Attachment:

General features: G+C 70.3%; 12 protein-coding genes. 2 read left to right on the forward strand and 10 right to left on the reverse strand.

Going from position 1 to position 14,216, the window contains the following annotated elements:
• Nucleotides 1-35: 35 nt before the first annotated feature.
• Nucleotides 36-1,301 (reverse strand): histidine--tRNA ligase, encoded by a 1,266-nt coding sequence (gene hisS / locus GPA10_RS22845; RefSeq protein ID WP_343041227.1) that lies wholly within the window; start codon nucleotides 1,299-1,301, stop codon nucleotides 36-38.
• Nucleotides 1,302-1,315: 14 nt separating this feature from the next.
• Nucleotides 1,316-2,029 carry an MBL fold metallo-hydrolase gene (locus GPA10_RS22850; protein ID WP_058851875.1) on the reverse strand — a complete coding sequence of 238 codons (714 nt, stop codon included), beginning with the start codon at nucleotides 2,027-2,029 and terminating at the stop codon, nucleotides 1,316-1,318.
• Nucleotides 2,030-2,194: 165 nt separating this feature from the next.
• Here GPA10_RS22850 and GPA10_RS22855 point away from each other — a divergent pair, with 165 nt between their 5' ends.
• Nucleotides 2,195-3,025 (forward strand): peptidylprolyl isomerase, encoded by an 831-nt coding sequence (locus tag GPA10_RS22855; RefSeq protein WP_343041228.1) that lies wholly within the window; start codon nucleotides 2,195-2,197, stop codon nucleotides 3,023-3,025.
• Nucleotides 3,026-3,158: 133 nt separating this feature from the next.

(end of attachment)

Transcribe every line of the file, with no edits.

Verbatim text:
General features: G+C 70.3%; 12 protein-coding genes. 2 read left to right on the forward strand and 10 right to left on the reverse strand.

Going from position 1 to position 14,216, the window contains the following annotated elements:
• Nucleotides 1-35: 35 nt before the first annotated feature.
• Nucleotides 36-1,301 (reverse strand): histidine--tRNA ligase, encoded by a 1,266-nt coding sequence (gene hisS / locus GPA10_RS22845; RefSeq protein ID WP_343041227.1) that lies wholly within the window; start codon nucleotides 1,299-1,301, stop codon nucleotides 36-38.
• Nucleotides 1,302-1,315: 14 nt separating this feature from the next.
• Nucleotides 1,316-2,029 carry an MBL fold metallo-hydrolase gene (locus GPA10_RS22850; protein ID WP_058851875.1) on the reverse strand — a complete coding sequence of 238 codons (714 nt, stop codon included), beginning with the start codon at nucleotides 2,027-2,029 and terminating at the stop codon, nucleotides 1,316-1,318.
• Nucleotides 2,030-2,194: 165 nt separating this feature from the next.
• Here GPA10_RS22850 and GPA10_RS22855 point away from each other — a divergent pair, with 165 nt between their 5' ends.
• Nucleotides 2,195-3,025 (forward strand): peptidylprolyl isomerase, encoded by an 831-nt coding sequence (locus tag GPA10_RS22855; RefSeq protein WP_343041228.1) that lies wholly within the window; start codon nucleotides 2,195-2,197, stop codon nucleotides 3,023-3,025.
• Nucleotides 3,026-3,158: 133 nt separating this feature from the next.